Belo Monte Dam is a controversial mega dam being built in the Amazon on Indigenous land. The old project conceived during the military dictatorship (1964-1985), and which was revived by the Lula government, is the bête noire of Brazilian environmentalists due to the damage it will cause to a pristine region in the Amazon. It will pave the way to tens of other dams in the region.
The latest installment of the saga has been the expulsion of journalists from the site where they would cover the latest protest by indigenous activists who have brought the building of the dam to a halt.
According to Portal da Imprensa, a website dedicate to journalism news, earlier in May three reporters were barred from covering the occupation of Belo Monte’s building site in the state of Pará. Two of them were removed by around 100 policemen and a third one received a R$100 fine (US$50) and expelled from the site.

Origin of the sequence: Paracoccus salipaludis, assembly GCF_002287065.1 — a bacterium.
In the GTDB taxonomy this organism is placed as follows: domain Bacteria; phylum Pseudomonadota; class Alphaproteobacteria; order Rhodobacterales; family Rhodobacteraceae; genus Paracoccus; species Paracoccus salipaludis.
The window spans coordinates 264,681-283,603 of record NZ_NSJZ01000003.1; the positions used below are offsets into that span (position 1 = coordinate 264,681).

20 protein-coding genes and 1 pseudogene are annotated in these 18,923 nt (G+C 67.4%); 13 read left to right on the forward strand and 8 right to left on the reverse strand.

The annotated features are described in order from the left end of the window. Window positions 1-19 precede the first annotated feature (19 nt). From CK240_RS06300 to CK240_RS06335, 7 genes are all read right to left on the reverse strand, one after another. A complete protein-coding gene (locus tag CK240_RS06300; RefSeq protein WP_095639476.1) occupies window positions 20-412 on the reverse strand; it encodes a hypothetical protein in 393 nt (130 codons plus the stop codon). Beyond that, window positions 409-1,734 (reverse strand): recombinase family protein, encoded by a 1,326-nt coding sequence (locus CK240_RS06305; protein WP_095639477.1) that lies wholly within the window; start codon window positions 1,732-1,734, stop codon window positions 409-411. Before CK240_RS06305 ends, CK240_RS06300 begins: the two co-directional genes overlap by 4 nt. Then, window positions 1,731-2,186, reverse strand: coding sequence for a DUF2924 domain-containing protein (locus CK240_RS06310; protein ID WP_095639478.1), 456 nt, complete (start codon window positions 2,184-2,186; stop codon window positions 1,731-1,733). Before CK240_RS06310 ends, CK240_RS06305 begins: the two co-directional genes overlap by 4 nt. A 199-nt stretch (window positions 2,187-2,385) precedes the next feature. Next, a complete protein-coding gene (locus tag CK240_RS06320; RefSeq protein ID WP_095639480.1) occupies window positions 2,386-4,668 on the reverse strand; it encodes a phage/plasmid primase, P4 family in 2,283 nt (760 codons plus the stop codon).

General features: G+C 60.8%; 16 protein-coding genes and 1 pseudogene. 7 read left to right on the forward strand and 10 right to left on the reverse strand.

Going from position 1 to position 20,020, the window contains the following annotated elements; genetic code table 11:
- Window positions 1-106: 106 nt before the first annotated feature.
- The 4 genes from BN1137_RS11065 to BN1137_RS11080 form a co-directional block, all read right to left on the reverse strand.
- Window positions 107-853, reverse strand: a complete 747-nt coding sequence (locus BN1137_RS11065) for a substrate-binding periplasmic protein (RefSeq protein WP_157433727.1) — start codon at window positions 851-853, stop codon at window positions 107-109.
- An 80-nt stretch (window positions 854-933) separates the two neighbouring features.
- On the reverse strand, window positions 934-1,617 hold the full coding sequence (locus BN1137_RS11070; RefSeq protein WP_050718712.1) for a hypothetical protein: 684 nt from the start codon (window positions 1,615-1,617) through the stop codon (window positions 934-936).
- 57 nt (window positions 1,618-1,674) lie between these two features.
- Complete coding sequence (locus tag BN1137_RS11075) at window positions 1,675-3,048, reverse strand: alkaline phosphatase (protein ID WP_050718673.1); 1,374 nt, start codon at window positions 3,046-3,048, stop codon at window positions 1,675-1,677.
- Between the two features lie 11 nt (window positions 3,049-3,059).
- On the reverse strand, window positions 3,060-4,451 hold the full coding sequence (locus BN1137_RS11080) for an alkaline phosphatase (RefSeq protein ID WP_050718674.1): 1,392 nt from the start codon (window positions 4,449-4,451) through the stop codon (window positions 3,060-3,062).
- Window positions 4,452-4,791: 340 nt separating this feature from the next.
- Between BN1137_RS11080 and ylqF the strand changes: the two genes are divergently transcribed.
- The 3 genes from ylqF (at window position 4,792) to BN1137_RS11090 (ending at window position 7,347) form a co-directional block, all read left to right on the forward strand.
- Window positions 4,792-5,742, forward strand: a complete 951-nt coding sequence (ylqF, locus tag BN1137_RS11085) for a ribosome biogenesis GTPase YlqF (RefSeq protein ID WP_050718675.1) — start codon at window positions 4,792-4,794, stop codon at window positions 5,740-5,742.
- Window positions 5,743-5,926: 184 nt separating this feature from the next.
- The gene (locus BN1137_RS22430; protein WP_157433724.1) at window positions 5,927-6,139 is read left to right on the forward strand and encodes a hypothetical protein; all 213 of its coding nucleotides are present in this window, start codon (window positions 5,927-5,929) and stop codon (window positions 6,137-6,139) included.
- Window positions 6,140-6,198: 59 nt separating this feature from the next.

150 indigenous representatives of the affected nations affected by the dams being built on the rivers Xingu, Tapajós e Teles Pires occupied Sítio Belo Monte, the main site and demanded the works to be halted until they were heard by the federal government.
Human rights experts say the expulsion of the journalists does not make sense and is technically incoherent. They say the legal system is a pawn in the political game played by the consortium leading the construction of the dam.
The protesters left the site when a week ago a court order authorized the police to use force to evict them.
Besides all the human rights and ecological controversy, a new study by Proceedings of the National Academy of Sciences says that if deforestation continues at the same rate as in the present, the power output of Belo Monte could be reduced to a mere 25 percent of the projected generation capacity.
Article by Antonio Pasolini, a Brazilian writer and video art curator based in London, UK. He holds a BA in journalism and an MA in film and television.